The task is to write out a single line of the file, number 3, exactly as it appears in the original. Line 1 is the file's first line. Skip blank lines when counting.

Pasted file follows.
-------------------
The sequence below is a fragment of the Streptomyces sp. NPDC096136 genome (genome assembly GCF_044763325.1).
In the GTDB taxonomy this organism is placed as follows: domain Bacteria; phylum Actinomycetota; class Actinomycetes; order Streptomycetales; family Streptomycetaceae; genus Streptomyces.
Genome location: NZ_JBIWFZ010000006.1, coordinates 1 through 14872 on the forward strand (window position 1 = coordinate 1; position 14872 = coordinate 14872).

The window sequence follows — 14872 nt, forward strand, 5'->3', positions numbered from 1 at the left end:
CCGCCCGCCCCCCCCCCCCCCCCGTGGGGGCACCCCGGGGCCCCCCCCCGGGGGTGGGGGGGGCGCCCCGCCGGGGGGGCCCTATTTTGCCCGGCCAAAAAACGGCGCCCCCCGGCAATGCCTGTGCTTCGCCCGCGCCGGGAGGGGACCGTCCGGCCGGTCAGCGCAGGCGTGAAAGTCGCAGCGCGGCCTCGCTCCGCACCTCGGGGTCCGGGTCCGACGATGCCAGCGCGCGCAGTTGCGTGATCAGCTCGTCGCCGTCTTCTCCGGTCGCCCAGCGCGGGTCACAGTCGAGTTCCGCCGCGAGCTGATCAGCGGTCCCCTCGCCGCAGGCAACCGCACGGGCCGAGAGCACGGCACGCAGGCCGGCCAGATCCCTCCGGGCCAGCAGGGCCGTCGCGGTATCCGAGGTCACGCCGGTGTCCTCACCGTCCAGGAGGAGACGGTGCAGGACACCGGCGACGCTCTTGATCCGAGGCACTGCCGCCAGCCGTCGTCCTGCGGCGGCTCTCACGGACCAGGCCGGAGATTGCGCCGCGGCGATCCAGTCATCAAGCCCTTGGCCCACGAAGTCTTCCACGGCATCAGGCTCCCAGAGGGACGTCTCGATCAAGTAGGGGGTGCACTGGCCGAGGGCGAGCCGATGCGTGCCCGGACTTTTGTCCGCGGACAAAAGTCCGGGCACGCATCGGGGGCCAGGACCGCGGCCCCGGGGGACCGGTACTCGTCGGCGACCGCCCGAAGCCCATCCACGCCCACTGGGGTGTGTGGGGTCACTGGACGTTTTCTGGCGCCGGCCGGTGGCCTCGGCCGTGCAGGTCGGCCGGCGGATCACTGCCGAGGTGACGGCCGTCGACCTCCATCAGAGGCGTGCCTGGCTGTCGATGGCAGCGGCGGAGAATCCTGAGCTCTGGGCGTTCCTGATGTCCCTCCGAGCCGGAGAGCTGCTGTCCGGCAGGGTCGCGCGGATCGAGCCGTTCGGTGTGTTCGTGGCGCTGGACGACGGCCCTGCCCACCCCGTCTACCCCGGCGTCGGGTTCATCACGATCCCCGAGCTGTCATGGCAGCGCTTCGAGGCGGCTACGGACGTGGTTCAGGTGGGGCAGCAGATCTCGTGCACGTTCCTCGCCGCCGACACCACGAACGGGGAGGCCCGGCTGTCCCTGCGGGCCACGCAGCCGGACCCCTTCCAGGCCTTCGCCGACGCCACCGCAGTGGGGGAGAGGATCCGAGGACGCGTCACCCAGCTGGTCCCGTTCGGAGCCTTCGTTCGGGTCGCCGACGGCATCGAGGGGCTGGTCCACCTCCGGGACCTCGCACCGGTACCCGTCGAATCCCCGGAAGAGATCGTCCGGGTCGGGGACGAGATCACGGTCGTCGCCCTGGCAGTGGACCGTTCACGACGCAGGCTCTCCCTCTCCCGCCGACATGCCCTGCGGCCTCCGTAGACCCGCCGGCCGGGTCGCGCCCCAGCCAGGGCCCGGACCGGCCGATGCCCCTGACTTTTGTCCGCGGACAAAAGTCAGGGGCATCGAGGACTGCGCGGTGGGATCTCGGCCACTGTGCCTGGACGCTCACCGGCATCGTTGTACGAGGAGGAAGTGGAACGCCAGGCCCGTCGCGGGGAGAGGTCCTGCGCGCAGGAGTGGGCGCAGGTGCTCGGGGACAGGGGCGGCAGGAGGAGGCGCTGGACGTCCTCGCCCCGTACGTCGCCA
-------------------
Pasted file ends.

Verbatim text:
Genome location: NZ_JBIWFZ010000006.1, coordinates 1 through 14872 on the forward strand (window position 1 = coordinate 1; position 14872 = coordinate 14872).